What do you mean the policy limits have nothing to do with how much money I will get?
Many many times in a car crash case I will hear from either you the potential client or the medical provider something to the effect, “hey great news, Mr. Kleinberg; I found out that the guy that hit me has $100,000.00 of insurance coverage!” The general belief is that you the potential client or the medical provider might get more money because there is a lot of insurance coverage. In my opinion, this is simply not the case.
Ironically, many times the more insurance coverage that is available, the less, yes I repeat, the less, the insurance company will offer you. Why is this so? The reason involves the concept of “bad faith”.
One of the biggest concerns of any insurance company is that you the potential plaintiff goes to court and gets more money from the jury then the at-fault insured had available in coverage. If this happens, the defendant, the insured policy holder i.e. the person who hit you, could then be on the hook to you for the difference between the jury verdict and their insurance coverage. The defendant, insured, could now potentially sue their own insurance company for bad faith.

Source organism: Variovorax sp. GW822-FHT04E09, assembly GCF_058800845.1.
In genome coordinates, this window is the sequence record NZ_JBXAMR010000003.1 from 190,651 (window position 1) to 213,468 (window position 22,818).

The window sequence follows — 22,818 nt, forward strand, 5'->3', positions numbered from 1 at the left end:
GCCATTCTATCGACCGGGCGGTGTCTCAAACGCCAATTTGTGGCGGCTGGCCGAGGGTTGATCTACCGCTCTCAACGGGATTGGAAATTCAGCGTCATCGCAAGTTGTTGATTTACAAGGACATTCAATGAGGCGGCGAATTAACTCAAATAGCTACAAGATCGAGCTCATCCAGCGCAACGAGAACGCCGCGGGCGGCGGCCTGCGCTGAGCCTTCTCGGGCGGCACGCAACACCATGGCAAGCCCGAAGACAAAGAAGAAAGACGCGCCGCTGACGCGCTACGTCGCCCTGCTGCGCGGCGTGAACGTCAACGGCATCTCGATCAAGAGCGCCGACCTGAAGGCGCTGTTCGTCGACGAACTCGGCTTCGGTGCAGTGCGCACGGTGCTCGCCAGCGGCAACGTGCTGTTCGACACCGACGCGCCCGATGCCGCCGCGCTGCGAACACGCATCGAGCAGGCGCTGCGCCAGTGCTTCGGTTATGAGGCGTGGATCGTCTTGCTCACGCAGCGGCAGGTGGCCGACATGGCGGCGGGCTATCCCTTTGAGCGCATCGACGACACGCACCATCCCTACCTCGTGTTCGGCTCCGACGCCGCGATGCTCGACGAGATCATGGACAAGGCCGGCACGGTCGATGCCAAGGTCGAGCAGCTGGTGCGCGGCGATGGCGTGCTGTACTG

In light of the above therefore, the higher the amount of coverage, especially in a soft tissue case, the less concerned the insurance company is about resolving the case because they know that they have a “$100,000.00 cushion” to protect them from potential bad faith.
By contrast, if there is a low limit such as $10,000.00, and the injuries are more than soft tissue, the insurance company is much more likely to pay the full amount of coverage.
In conclusion, it is a mistake for you to try and figure out how much money you might recover in a car crash based on the amount of available insurance coverage. The better approach is to simply work up the case properly and come up with a reasonable evaluation based on a multitude of factors including injuries, the amount of property damage, and how you might present to a jury.